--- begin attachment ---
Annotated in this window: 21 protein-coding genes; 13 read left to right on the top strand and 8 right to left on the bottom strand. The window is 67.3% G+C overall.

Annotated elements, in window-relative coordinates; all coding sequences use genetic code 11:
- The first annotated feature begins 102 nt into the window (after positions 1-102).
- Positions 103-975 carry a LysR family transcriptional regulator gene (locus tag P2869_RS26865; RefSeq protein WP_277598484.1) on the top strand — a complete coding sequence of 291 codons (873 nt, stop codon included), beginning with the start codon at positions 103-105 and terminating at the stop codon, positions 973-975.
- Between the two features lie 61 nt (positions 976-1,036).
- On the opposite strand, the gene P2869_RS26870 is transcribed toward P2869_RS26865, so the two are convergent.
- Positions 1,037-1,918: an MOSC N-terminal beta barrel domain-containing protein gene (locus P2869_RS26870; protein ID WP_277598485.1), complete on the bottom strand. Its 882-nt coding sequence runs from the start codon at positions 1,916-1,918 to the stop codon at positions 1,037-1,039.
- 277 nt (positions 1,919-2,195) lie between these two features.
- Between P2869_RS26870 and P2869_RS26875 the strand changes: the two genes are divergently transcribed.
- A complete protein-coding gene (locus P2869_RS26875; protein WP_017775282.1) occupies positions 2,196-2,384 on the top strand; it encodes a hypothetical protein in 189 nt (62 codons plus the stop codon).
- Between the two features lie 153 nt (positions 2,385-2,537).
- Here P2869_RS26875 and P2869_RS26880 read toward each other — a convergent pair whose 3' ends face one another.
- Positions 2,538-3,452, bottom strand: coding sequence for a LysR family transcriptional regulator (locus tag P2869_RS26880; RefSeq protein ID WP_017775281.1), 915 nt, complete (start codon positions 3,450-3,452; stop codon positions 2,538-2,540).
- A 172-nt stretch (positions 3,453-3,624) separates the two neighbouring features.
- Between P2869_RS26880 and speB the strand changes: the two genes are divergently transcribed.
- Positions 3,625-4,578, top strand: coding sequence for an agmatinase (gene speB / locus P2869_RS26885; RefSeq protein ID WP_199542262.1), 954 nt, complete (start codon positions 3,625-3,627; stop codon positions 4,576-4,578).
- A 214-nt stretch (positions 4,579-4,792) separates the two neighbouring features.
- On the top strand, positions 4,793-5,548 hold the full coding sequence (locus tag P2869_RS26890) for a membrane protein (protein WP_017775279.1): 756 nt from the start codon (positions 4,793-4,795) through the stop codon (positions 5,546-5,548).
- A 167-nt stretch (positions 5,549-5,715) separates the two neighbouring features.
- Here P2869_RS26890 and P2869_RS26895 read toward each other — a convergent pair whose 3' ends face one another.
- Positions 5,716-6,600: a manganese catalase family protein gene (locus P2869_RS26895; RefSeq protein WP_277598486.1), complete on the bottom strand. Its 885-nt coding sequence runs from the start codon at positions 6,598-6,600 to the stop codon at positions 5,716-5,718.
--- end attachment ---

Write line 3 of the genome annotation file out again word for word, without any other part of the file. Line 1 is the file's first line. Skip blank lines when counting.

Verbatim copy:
- The first annotated feature begins 102 nt into the window (after positions 1-102).